to Reuters, U.S. civil rights leader Jesse Jackson
called Aristide's resignation an "American-assisted
coup," and U.S. Rep. Maxine Waters, a California
Democrat, demanded to know where the Haitian leader
was being taken one day after he told her "he
would rather die than leave." "When I last talked
to him (Aristide) yesterday, he was not going
to leave. He said he would rather die than leave.
And then I wake up this morning and I find out
that my government has landed at his home with
Marines. How did they get him to leave? What did
they do? And where is he?" Waters said in an interview
Bush Administration has arrogantly and illegally
embarked on a policy of "regime change" in Afghanistan,
Iraq, Haiti and elsewhere. On March 20, the first
anniversary of the start of the unprovoked war
of aggression against Iraq, people around the
world will take to the streets in massive numbers.
We will demand: Bring the Troops Home Now and
End Occupation from Iraq to Palestine and Everywhere.
We will also be marching to oppose the criminal
role of the Bush administration in ousting the
first democratically elected government in Haiti's
read the background statement on Haiti issued
by the A.N.S.W.E.R. Coalition on February 11,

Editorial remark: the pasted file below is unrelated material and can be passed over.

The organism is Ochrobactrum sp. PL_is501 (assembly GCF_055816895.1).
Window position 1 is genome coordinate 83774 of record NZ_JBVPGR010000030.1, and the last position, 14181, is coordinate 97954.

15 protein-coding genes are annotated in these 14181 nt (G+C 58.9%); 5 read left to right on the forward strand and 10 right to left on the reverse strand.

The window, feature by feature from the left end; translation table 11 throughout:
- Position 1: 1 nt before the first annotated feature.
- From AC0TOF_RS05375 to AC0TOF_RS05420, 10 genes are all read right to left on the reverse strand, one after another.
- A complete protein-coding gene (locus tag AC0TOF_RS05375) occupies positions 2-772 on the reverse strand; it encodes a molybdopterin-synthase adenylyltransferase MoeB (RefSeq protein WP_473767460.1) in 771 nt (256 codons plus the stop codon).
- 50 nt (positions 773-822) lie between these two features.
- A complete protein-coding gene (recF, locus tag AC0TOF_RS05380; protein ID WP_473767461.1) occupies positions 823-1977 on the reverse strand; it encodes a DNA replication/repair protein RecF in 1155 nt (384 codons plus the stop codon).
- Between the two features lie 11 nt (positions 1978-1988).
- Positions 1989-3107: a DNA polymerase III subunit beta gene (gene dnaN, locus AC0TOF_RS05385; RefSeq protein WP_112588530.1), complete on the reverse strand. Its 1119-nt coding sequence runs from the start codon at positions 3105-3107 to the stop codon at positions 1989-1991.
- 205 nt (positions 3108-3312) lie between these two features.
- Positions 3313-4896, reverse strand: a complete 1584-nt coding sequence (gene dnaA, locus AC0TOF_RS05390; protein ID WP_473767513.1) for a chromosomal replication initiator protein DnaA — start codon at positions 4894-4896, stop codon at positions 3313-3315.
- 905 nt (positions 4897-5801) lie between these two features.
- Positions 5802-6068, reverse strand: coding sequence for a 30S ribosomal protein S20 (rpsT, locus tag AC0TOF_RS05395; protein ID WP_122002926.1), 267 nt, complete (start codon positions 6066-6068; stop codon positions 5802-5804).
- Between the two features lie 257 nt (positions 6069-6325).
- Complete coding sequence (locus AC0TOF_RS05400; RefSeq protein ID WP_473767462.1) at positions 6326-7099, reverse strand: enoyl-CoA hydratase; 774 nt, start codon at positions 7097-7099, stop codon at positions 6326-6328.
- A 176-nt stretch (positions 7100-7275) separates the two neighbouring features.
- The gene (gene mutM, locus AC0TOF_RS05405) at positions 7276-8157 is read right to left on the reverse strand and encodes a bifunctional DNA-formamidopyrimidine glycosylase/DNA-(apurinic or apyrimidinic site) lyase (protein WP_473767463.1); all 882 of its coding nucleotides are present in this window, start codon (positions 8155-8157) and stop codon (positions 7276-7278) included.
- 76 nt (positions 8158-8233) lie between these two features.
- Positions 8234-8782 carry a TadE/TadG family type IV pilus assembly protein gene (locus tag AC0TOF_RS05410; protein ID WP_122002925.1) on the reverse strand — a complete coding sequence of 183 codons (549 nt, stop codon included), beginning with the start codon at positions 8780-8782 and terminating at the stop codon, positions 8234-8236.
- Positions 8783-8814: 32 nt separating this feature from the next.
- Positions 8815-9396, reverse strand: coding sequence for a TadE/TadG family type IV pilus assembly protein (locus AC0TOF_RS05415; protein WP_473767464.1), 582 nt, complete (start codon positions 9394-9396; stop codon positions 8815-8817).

Friday, February 27, a press conference on the
U.S. role in the Haitian crisis was held in Washington
DC. For a report, photographs and the UPI article,
Founded by Former U.S. Attorney General Ramsey
39 W. 14th St., NY, NY, 10011 212-633-6646,
Message from Ramsey Clark
March 1, 2004
Bush administration has worked towards the removal
of President Jean-Bertrand Aristide from office
for three years. It has enforced a unilateral
embargo and cut off humanitarian aid to the poorest
country in the hemisphere. It has sought to undermine
support for President Aristide while supporting
his opposition. It has waged a relentless propaganda
campaign to force him out of office. It has supported
calls for elections in violation of the constitution
and laws of Haiti.
recently the U.S. has forced regime change by
armed aggression supporting former Haitian military
officers, FRAPH leaders and criminal elements
who entered Haiti with heavy firepower. Though
only hundreds in number they easily captured Cap
Haitien, Gonaives, Hinche and Les Cayes, killing